To correctly interpret the speed of titration in each patient with myocarditis,45,46 there is need to know information such as ancestry, sex, smoking status, obesity and co-medication47 that is missing. Most psychiatrists looking at Supplementary Table S6 maximum doses would easily agree that 175mg/day of clozapine is not a safe dose for the first day. Similarly, reaching 300mg on day 2, 400mg on day 4 or 500mg on day 6 is not safe. In 2014, Schulte et al.48 emphasized the definitive risk of rapid clozapine titrations for seizures, orthostatic hypotension or even collapse may also be relevant for myocarditis.48

Minimum doses reported in VigiBase

Many of the minimum doses reported in Supplementary Table S6 are very low during the first month. The readers need to understand that this is the last dose that was reported to the national drug agency which sent them to VigiBase. We cannot rule out that patients had much higher doses prior to that, which were first reduced and then finally stopped. Most cases did not have enough detail concerning titration or how doses were discontinued.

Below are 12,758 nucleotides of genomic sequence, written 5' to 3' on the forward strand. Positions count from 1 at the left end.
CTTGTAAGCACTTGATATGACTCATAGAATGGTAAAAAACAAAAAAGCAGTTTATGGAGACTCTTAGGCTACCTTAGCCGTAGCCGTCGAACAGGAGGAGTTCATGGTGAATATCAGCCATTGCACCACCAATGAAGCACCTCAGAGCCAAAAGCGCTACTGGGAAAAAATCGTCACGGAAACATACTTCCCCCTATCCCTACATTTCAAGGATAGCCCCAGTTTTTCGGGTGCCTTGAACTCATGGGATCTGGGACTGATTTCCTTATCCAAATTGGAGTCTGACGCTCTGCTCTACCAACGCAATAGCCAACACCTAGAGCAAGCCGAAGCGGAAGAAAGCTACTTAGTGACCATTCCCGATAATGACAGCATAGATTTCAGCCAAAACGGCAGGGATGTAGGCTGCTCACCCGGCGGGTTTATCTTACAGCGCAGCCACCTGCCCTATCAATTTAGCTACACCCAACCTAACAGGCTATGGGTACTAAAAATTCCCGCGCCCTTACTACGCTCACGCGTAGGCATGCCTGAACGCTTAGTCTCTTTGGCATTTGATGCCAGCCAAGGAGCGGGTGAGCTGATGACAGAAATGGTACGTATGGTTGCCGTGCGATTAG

Another issue that clinicians need to remember when interpreting these values is that we have found that some clozapine PMs can get therapeutic concentrations with very low doses, even lower than 100mg/day, due to co-medication with inhibitors, the presence of inflammation, obesity or, more rarely, genetic PM status.46,49–52 These patients require much slower titrations and much lower final doses.

Major underreporting from Asian countries